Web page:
Natives, Enviros Vie Over Spectacular Tongass National Forest

"Thorne Bay, Alaska -- Decades after many of America's national forests have been tamed into tree farms and campgrounds, the Tongass National Forest stands as a reminder of what wilderness once was. Beneath its 800-year-old stands of Sitka spruce and Western hemlock lurks a mossy hush, a thick, verdant silence.

But even the 17-million-acre crown jewel of the national forest system has not been immune to the demands of the dollar. Years of heavy logging laid bare large swaths of the forest, especially on Prince of Wales Island, where entire hillsides were shaved by clear cuts.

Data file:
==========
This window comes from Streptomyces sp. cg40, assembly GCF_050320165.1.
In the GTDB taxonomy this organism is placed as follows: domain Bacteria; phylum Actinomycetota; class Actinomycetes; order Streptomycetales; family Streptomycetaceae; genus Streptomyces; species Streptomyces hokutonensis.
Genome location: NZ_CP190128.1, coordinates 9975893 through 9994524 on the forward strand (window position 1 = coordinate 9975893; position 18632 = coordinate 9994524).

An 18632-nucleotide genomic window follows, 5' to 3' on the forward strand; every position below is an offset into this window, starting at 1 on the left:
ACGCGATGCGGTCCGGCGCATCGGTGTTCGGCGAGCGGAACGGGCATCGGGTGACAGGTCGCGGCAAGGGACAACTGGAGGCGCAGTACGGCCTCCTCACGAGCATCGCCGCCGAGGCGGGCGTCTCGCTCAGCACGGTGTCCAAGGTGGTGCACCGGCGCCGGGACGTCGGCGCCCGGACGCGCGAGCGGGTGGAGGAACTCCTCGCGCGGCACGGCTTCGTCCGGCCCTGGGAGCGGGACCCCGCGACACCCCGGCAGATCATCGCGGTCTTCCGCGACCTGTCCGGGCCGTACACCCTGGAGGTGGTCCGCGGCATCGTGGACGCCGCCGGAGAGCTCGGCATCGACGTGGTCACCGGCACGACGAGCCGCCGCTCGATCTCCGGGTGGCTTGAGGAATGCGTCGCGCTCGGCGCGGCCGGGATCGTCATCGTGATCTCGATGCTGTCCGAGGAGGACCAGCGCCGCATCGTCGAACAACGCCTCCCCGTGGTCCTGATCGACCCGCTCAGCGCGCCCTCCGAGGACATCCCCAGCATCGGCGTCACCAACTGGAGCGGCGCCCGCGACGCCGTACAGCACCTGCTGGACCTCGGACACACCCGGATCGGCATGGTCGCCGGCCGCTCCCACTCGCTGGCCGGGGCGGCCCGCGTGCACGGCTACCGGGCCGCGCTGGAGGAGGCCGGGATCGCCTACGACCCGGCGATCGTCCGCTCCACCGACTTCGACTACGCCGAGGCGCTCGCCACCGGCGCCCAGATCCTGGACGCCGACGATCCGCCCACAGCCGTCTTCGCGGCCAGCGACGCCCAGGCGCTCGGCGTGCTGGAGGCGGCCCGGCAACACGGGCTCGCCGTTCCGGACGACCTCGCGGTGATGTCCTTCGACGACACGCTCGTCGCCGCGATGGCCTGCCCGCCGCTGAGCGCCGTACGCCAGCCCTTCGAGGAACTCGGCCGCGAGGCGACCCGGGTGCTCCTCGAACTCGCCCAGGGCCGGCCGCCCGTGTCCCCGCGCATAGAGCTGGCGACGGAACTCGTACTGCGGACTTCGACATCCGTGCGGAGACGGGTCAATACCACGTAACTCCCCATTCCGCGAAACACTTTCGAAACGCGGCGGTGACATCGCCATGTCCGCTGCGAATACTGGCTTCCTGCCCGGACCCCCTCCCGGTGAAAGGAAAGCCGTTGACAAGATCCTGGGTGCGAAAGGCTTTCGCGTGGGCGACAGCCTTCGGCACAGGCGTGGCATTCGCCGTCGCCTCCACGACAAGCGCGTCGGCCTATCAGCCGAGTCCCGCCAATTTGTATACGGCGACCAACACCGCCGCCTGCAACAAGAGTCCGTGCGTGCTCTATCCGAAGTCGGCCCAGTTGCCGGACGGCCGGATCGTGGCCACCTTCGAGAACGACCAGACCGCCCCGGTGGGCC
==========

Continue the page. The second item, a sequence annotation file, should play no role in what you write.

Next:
The end of the logging heyday saved the forest but crushed the rest of southeast Alaska, turning massive lumber mills into rusting hulks and leaving timber towns struggling to keep their schools open.

Now, Alaska's congressional delegation is sponsoring legislation to hand over prized sections of the Tongass to a private Alaska Native corporation that has engaged in some of the region's most aggressive clear-cutting campaigns."

Kim Murphy reports for the Los Angeles Times April 12, 2010.

Tuesday, April 13, 2010